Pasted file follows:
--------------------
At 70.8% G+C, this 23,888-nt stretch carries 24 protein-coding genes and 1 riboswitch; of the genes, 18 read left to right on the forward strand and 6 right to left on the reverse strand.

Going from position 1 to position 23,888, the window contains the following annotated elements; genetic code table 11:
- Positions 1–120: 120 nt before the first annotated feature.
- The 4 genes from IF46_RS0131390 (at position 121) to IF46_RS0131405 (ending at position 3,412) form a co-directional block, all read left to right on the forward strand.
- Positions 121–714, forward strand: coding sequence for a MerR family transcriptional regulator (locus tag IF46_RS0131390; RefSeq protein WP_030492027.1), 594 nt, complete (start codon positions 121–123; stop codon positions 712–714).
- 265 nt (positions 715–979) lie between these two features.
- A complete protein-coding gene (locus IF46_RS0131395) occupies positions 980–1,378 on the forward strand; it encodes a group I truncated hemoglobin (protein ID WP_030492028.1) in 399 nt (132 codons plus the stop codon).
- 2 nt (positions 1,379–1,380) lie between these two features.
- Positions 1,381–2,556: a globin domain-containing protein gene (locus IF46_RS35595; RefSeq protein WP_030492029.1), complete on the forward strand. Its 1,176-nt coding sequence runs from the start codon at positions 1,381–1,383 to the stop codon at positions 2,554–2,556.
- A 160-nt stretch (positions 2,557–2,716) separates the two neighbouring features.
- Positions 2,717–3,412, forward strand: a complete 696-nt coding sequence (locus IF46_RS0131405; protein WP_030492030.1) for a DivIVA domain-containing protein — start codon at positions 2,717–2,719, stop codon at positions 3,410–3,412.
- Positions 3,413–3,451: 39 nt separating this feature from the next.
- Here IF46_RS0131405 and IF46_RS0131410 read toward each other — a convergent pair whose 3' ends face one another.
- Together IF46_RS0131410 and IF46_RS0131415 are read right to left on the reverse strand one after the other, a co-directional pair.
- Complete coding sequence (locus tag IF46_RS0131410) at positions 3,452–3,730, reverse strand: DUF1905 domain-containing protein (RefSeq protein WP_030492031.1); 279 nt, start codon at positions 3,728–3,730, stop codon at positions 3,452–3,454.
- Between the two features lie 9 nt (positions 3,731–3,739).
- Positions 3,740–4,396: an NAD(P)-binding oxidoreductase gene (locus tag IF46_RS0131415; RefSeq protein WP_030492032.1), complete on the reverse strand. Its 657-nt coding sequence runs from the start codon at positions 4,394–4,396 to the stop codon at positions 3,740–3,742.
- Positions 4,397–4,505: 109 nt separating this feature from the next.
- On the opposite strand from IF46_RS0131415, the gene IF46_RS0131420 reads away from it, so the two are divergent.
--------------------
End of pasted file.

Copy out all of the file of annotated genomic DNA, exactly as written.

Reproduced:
At 70.8% G+C, this 23,888-nt stretch carries 24 protein-coding genes and 1 riboswitch; of the genes, 18 read left to right on the forward strand and 6 right to left on the reverse strand.

Going from position 1 to position 23,888, the window contains the following annotated elements; genetic code table 11:
- Positions 1–120: 120 nt before the first annotated feature.
- The 4 genes from IF46_RS0131390 (at position 121) to IF46_RS0131405 (ending at position 3,412) form a co-directional block, all read left to right on the forward strand.
- Positions 121–714, forward strand: coding sequence for a MerR family transcriptional regulator (locus tag IF46_RS0131390; RefSeq protein WP_030492027.1), 594 nt, complete (start codon positions 121–123; stop codon positions 712–714).
- 265 nt (positions 715–979) lie between these two features.
- A complete protein-coding gene (locus IF46_RS0131395) occupies positions 980–1,378 on the forward strand; it encodes a group I truncated hemoglobin (protein ID WP_030492028.1) in 399 nt (132 codons plus the stop codon).
- 2 nt (positions 1,379–1,380) lie between these two features.
- Positions 1,381–2,556: a globin domain-containing protein gene (locus IF46_RS35595; RefSeq protein WP_030492029.1), complete on the forward strand. Its 1,176-nt coding sequence runs from the start codon at positions 1,381–1,383 to the stop codon at positions 2,554–2,556.
- A 160-nt stretch (positions 2,557–2,716) separates the two neighbouring features.
- Positions 2,717–3,412, forward strand: a complete 696-nt coding sequence (locus IF46_RS0131405; protein WP_030492030.1) for a DivIVA domain-containing protein — start codon at positions 2,717–2,719, stop codon at positions 3,410–3,412.
- Positions 3,413–3,451: 39 nt separating this feature from the next.
- Here IF46_RS0131405 and IF46_RS0131410 read toward each other — a convergent pair whose 3' ends face one another.
- Together IF46_RS0131410 and IF46_RS0131415 are read right to left on the reverse strand one after the other, a co-directional pair.
- Complete coding sequence (locus tag IF46_RS0131410) at positions 3,452–3,730, reverse strand: DUF1905 domain-containing protein (RefSeq protein WP_030492031.1); 279 nt, start codon at positions 3,728–3,730, stop codon at positions 3,452–3,454.
- Between the two features lie 9 nt (positions 3,731–3,739).
- Positions 3,740–4,396: an NAD(P)-binding oxidoreductase gene (locus tag IF46_RS0131415; RefSeq protein WP_030492032.1), complete on the reverse strand. Its 657-nt coding sequence runs from the start codon at positions 4,394–4,396 to the stop codon at positions 3,740–3,742.
- Positions 4,397–4,505: 109 nt separating this feature from the next.
- On the opposite strand from IF46_RS0131415, the gene IF46_RS0131420 reads away from it, so the two are divergent.